Nanotechnology Project

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Environment, Health and Safety Research

Ethics of the Nanoscale

Project Information

Principal InvestigatorChristine Curtis
InstitutionAuburn University
Project URLView
Relevance to ImplicationsMarginal
Class of NanomaterialEngineered Nanomaterials
Impact SectorCross-cutting
Broad Research Categories Risk Management
NNI identifier

Funding Information

Anticipated Total Funding$200,000.00
Annual Funding$200,000.00
Funding SourceNSF
Funding MechanismExtramural
Funding SectorGovernment
Start Year2006
Anticipated End Year2007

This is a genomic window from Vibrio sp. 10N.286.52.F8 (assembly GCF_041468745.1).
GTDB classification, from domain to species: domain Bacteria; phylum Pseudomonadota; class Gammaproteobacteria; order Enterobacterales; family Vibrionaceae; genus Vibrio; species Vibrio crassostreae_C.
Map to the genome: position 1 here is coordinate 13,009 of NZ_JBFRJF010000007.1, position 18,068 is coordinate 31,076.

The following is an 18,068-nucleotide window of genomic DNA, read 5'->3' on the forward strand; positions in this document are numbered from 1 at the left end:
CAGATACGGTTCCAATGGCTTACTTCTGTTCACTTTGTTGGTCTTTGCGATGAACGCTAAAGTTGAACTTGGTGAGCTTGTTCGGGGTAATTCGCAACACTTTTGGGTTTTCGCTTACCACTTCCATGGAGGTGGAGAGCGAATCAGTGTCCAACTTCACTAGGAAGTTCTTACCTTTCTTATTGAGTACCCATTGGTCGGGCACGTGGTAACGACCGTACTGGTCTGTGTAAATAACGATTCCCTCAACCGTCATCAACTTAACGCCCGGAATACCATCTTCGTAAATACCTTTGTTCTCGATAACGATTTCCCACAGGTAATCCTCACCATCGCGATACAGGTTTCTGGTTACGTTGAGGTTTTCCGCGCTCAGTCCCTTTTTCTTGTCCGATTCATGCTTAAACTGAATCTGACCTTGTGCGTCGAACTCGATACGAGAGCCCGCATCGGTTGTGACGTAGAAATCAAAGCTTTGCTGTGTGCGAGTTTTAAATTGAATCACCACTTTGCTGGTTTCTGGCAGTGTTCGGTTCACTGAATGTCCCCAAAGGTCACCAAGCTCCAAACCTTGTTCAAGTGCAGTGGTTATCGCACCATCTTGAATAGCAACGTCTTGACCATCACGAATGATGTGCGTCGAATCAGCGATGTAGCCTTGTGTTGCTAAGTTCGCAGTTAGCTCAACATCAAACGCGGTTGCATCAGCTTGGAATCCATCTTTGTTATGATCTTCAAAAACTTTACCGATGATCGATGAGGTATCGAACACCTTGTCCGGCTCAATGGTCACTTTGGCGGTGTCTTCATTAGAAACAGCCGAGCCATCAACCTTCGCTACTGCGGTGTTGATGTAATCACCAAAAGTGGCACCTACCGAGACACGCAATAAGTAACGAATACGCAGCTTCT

An interdisciplinary team of faculty members representing chemistry, biology, engineering, philosophy, and the humanities will develop curriculum materials and use them to educate freshman and sophomore students in all disciplines about nanotechnology and its potential ethical, social, and environmental impacts. Faculty will cross-educate themselves, develop course material communicating the fundamentals of each field, and determine the key ethical, societal and environmental questions that must be asked and discussed. Five course delivery methods will be used: Ethics of the Nanoscale is a new semester course for science, engineering, social sciencesand philosophy freshman and sophomore students who will learn about the science ofnanotechnology, its applications, the fundamentals of ethics, and the ethical, societal andenvironmental implications of nanotechnology. Real-time distance education course, Ethics of the Nanoscale, will be transmitted to freshman and sophomore students at Tuskegee University and Auburn University at Montgomery. Modules on nanotechnology and its ethical, societal, and environmental implications will be taught in three core curriculum courses for freshman/sophomore students from all disciplines. A nanotechnology and ethics module will be included in the Auburn University Summer Bridge Program for incoming minority science, engineering and pre medicine freshmen. Experts in nanotechnology, the ethical issues of nanotechnology and its applications will present seminars to the previously mentioned classes and give seminars to faculty, graduate students, and upper division undergraduates. Intellectual Merit of the Proposed Activity. It is imperative that future scientists, engineers, social scientists, and ethicists understand the ethical, societal, and environmental implications of emerging scientific and engineering technologies. These issues must be considered and discussed as discoveries are being made and the technology developed. Ethical discussions concerning the impact of the discoveries on society and environment that occur during the discovery process will result in appropriate safeguards being put in place to protect society and the environment. Teaching integrated concepts of both nanoscience and ethics to university freshmen and sophomore presents new opportunities for development of critical thinking and analysis skills among students. This approach will strengthen their cognitive abilities and give them the ability to analyze in ethical terms advances in nanotechnology and other scientific and engineering fields. Broader Impacts Resulting from the Proposed Activity. Through these courses, university students, as part of the electorate, will come to understand that every emerging technology has its associated ethical questions, risks, and issues that must be understood, debated and, ideally, eventually accepted or rejected by the citizenry via electoral and legislative processes. Developing and teaching these courses and assessing and evaluating their impact on students’ thinking and ethical views will provide faculty with a solid framework for improving our pedagogy in this area. Dissemination of the results from this project will provide the foundation for the development of new courses that integrate our social and ethical responsibilities with knowledge of emerging scientific and engineering technologies and will strengthen America’s undergraduate education.